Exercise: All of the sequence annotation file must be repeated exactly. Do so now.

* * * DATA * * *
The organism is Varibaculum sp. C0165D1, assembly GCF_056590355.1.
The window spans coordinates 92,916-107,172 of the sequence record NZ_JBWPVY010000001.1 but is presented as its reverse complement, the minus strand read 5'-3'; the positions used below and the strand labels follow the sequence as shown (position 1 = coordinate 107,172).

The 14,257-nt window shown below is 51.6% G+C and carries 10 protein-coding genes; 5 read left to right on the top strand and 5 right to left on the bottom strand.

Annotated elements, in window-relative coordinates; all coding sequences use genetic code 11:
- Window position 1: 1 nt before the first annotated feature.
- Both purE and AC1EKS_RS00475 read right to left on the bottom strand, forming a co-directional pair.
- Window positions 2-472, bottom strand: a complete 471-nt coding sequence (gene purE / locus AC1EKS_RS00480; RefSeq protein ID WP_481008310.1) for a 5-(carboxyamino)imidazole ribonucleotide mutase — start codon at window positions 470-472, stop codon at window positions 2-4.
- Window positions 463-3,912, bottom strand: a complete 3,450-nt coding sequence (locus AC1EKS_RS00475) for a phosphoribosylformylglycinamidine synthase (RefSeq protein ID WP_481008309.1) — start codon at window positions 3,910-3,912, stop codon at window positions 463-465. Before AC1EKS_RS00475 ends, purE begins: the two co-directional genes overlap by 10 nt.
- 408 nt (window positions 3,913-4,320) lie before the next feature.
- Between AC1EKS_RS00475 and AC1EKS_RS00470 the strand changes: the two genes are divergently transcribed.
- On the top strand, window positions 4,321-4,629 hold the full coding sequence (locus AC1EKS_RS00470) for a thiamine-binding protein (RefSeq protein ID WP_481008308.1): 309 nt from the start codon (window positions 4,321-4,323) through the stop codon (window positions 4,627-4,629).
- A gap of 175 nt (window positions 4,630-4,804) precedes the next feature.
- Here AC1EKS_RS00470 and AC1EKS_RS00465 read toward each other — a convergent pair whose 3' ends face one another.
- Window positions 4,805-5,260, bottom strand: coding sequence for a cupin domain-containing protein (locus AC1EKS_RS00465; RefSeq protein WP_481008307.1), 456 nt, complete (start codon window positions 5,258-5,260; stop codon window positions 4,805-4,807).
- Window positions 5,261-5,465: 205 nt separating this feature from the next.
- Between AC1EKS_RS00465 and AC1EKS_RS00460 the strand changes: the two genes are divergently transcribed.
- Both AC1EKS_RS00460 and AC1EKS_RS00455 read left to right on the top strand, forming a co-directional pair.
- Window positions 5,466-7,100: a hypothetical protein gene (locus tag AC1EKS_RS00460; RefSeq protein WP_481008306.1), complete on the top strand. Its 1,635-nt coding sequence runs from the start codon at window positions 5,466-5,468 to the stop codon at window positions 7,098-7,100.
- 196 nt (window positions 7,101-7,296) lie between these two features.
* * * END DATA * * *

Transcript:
The organism is Varibaculum sp. C0165D1, assembly GCF_056590355.1.
The window spans coordinates 92,916-107,172 of the sequence record NZ_JBWPVY010000001.1 but is presented as its reverse complement, the minus strand read 5'-3'; the positions used below and the strand labels follow the sequence as shown (position 1 = coordinate 107,172).

The 14,257-nt window shown below is 51.6% G+C and carries 10 protein-coding genes; 5 read left to right on the top strand and 5 right to left on the bottom strand.

Annotated elements, in window-relative coordinates; all coding sequences use genetic code 11:
- Window position 1: 1 nt before the first annotated feature.
- Both purE and AC1EKS_RS00475 read right to left on the bottom strand, forming a co-directional pair.
- Window positions 2-472, bottom strand: a complete 471-nt coding sequence (gene purE / locus AC1EKS_RS00480; RefSeq protein ID WP_481008310.1) for a 5-(carboxyamino)imidazole ribonucleotide mutase — start codon at window positions 470-472, stop codon at window positions 2-4.
- Window positions 463-3,912, bottom strand: a complete 3,450-nt coding sequence (locus AC1EKS_RS00475) for a phosphoribosylformylglycinamidine synthase (RefSeq protein ID WP_481008309.1) — start codon at window positions 3,910-3,912, stop codon at window positions 463-465. Before AC1EKS_RS00475 ends, purE begins: the two co-directional genes overlap by 10 nt.
- 408 nt (window positions 3,913-4,320) lie before the next feature.
- Between AC1EKS_RS00475 and AC1EKS_RS00470 the strand changes: the two genes are divergently transcribed.
- On the top strand, window positions 4,321-4,629 hold the full coding sequence (locus AC1EKS_RS00470) for a thiamine-binding protein (RefSeq protein ID WP_481008308.1): 309 nt from the start codon (window positions 4,321-4,323) through the stop codon (window positions 4,627-4,629).
- A gap of 175 nt (window positions 4,630-4,804) precedes the next feature.
- Here AC1EKS_RS00470 and AC1EKS_RS00465 read toward each other — a convergent pair whose 3' ends face one another.
- Window positions 4,805-5,260, bottom strand: coding sequence for a cupin domain-containing protein (locus AC1EKS_RS00465; RefSeq protein WP_481008307.1), 456 nt, complete (start codon window positions 5,258-5,260; stop codon window positions 4,805-4,807).
- Window positions 5,261-5,465: 205 nt separating this feature from the next.
- Between AC1EKS_RS00465 and AC1EKS_RS00460 the strand changes: the two genes are divergently transcribed.
- Both AC1EKS_RS00460 and AC1EKS_RS00455 read left to right on the top strand, forming a co-directional pair.
- Window positions 5,466-7,100: a hypothetical protein gene (locus tag AC1EKS_RS00460; RefSeq protein WP_481008306.1), complete on the top strand. Its 1,635-nt coding sequence runs from the start codon at window positions 5,466-5,468 to the stop codon at window positions 7,098-7,100.
- 196 nt (window positions 7,101-7,296) lie between these two features.